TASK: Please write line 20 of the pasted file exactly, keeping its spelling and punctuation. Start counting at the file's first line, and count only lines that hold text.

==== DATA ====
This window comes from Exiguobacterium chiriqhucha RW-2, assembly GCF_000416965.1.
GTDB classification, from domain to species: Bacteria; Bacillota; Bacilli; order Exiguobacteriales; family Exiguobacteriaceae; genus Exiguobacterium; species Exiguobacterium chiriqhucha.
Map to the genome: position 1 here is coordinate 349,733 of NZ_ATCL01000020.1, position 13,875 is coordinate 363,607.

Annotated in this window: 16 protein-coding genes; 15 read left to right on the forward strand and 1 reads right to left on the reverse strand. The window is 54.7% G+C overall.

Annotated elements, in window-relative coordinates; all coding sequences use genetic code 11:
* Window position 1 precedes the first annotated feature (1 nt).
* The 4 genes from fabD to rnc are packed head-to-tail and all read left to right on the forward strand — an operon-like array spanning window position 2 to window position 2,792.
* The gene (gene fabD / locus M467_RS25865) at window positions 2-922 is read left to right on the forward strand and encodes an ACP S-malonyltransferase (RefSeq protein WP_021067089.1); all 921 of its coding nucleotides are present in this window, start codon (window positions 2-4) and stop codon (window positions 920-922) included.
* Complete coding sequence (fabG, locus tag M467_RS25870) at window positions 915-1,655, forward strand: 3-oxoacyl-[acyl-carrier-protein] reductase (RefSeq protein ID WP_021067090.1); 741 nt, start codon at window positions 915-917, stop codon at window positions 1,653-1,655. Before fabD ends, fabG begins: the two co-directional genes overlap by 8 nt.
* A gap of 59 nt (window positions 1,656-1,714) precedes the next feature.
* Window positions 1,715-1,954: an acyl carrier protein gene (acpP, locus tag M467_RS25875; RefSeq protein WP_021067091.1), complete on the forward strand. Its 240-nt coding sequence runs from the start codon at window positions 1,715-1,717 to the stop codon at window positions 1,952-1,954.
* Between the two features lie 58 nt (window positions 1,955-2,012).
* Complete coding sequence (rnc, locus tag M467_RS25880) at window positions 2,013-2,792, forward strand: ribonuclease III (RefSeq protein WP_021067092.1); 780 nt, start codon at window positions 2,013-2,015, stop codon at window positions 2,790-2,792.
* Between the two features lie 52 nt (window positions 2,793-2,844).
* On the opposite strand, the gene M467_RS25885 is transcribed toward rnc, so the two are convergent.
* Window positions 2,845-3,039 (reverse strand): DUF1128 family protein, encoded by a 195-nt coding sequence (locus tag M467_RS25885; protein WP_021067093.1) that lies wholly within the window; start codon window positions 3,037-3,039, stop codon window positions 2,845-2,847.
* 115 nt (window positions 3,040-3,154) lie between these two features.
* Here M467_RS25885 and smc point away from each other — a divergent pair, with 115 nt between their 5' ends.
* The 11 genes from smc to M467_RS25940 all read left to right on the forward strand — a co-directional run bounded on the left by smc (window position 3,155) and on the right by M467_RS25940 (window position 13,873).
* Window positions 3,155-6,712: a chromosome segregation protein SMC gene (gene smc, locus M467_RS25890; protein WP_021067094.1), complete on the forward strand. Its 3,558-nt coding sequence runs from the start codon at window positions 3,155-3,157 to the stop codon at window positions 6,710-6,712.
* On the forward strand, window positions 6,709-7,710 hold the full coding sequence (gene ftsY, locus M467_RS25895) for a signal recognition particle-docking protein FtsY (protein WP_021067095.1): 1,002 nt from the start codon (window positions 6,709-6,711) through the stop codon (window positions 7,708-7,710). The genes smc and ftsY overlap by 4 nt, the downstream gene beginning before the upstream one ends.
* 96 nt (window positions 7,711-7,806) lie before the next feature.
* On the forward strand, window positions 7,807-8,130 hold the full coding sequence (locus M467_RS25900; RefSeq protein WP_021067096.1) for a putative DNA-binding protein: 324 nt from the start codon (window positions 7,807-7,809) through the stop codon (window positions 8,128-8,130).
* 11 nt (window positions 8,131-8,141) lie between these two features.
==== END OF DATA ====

* Window positions 3,155-6,712: a chromosome segregation protein SMC gene (gene smc, locus M467_RS25890; protein WP_021067094.1), complete on the forward strand. Its 3,558-nt coding sequence runs from the start codon at window positions 3,155-3,157 to the stop codon at window positions 6,710-6,712.